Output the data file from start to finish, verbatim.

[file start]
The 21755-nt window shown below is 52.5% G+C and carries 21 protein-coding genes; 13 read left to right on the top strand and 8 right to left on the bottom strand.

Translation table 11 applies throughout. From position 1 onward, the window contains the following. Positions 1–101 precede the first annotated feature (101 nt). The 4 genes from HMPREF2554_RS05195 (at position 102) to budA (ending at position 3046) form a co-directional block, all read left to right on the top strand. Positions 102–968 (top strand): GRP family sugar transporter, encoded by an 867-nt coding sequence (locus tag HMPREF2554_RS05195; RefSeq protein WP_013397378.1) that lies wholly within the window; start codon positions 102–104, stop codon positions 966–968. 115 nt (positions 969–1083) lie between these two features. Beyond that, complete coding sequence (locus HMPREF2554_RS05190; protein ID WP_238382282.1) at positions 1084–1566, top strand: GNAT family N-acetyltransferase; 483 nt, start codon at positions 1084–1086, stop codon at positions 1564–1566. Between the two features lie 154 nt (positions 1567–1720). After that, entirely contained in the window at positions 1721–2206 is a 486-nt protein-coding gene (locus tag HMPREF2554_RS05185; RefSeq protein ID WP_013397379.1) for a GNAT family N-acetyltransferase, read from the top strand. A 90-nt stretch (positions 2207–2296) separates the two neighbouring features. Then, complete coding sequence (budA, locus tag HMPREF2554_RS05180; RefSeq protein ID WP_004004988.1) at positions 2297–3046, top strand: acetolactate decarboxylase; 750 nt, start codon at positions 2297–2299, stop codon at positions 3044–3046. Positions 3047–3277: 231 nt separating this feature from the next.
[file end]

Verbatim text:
The 21755-nt window shown below is 52.5% G+C and carries 21 protein-coding genes; 13 read left to right on the top strand and 8 right to left on the bottom strand.

Translation table 11 applies throughout. From position 1 onward, the window contains the following. Positions 1–101 precede the first annotated feature (101 nt). The 4 genes from HMPREF2554_RS05195 (at position 102) to budA (ending at position 3046) form a co-directional block, all read left to right on the top strand. Positions 102–968 (top strand): GRP family sugar transporter, encoded by an 867-nt coding sequence (locus tag HMPREF2554_RS05195; RefSeq protein WP_013397378.1) that lies wholly within the window; start codon positions 102–104, stop codon positions 966–968. 115 nt (positions 969–1083) lie between these two features. Beyond that, complete coding sequence (locus HMPREF2554_RS05190; protein ID WP_238382282.1) at positions 1084–1566, top strand: GNAT family N-acetyltransferase; 483 nt, start codon at positions 1084–1086, stop codon at positions 1564–1566. Between the two features lie 154 nt (positions 1567–1720). After that, entirely contained in the window at positions 1721–2206 is a 486-nt protein-coding gene (locus tag HMPREF2554_RS05185; RefSeq protein ID WP_013397379.1) for a GNAT family N-acetyltransferase, read from the top strand. A 90-nt stretch (positions 2207–2296) separates the two neighbouring features. Then, complete coding sequence (budA, locus tag HMPREF2554_RS05180; RefSeq protein ID WP_004004988.1) at positions 2297–3046, top strand: acetolactate decarboxylase; 750 nt, start codon at positions 2297–2299, stop codon at positions 3044–3046. Positions 3047–3277: 231 nt separating this feature from the next.